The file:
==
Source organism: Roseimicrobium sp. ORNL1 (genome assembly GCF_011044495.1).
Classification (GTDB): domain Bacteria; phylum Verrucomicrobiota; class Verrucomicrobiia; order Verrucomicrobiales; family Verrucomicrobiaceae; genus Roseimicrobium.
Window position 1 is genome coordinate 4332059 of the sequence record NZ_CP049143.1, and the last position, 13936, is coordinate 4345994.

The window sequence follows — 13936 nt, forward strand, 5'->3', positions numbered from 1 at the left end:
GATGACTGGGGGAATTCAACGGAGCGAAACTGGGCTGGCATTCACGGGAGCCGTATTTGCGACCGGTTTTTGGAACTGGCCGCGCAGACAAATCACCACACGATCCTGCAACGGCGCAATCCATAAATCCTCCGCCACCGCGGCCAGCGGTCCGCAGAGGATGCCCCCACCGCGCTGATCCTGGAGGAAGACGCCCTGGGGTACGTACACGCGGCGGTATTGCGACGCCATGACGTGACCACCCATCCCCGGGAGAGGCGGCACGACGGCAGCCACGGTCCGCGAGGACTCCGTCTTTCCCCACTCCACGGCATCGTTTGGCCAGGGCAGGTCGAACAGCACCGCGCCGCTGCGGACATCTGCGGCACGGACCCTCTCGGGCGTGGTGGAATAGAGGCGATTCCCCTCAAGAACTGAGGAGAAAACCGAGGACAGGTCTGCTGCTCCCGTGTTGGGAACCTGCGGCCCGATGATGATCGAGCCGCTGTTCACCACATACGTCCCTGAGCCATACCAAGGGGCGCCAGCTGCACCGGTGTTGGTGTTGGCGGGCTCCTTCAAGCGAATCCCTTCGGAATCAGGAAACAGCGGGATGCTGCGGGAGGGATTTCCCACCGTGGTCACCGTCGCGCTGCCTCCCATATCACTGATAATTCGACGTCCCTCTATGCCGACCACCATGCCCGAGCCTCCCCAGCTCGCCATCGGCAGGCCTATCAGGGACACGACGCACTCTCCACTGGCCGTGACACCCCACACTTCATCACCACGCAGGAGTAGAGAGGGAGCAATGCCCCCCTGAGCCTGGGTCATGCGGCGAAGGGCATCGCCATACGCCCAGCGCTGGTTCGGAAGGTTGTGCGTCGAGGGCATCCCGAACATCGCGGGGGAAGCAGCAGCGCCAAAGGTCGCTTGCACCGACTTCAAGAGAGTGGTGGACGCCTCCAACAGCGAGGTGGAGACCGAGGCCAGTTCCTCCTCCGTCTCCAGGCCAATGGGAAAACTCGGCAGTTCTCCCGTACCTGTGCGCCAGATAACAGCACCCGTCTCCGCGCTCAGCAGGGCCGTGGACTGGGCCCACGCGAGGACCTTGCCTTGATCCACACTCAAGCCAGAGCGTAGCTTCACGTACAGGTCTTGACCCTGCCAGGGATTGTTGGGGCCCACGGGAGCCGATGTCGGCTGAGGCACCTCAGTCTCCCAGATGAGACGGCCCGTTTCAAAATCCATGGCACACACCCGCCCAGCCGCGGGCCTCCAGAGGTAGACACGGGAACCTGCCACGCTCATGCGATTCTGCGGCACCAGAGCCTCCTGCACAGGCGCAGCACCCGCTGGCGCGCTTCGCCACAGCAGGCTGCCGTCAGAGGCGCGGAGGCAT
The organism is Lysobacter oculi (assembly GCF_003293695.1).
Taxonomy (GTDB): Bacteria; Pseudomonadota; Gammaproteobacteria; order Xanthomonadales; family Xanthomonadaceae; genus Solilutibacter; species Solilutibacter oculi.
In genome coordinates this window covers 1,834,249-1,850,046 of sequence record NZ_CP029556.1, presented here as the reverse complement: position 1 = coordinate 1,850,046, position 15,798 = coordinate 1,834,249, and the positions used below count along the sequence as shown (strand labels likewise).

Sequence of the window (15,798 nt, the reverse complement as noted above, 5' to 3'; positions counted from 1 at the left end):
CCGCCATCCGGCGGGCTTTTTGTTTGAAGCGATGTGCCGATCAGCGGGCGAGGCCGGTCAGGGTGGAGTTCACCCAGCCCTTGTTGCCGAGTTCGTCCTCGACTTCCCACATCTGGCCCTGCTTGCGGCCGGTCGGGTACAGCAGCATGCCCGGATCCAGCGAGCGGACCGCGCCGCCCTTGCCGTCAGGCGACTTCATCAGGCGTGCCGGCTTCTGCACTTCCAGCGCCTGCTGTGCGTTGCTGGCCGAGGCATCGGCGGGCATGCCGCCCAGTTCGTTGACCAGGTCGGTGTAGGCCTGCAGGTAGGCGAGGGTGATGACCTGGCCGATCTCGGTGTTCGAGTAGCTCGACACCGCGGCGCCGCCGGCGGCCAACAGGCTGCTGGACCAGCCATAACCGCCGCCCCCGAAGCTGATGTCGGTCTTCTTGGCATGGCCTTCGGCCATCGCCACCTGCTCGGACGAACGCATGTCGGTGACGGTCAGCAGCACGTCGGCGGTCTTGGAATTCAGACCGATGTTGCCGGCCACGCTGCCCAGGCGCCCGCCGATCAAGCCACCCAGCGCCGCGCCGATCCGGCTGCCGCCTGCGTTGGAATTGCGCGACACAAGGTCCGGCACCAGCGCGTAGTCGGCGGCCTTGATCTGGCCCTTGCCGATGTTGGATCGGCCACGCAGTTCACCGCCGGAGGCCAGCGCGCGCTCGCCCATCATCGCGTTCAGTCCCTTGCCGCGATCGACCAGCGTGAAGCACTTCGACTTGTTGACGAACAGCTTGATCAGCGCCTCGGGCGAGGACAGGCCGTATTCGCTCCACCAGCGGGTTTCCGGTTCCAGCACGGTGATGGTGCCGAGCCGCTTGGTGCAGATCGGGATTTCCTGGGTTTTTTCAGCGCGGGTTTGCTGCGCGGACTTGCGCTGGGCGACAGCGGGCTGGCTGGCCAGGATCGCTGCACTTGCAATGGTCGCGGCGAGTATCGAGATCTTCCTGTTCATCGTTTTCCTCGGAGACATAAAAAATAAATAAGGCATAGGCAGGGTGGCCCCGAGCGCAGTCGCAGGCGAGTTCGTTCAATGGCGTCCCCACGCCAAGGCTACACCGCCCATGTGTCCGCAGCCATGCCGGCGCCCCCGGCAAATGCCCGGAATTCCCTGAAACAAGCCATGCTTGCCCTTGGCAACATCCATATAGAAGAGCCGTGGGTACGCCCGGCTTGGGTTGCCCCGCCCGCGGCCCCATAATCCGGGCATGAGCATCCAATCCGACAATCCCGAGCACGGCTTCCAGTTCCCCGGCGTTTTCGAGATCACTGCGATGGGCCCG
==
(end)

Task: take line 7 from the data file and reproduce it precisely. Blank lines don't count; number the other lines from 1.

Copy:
Taxonomy (GTDB): Bacteria; Pseudomonadota; Gammaproteobacteria; order Xanthomonadales; family Xanthomonadaceae; genus Solilutibacter; species Solilutibacter oculi.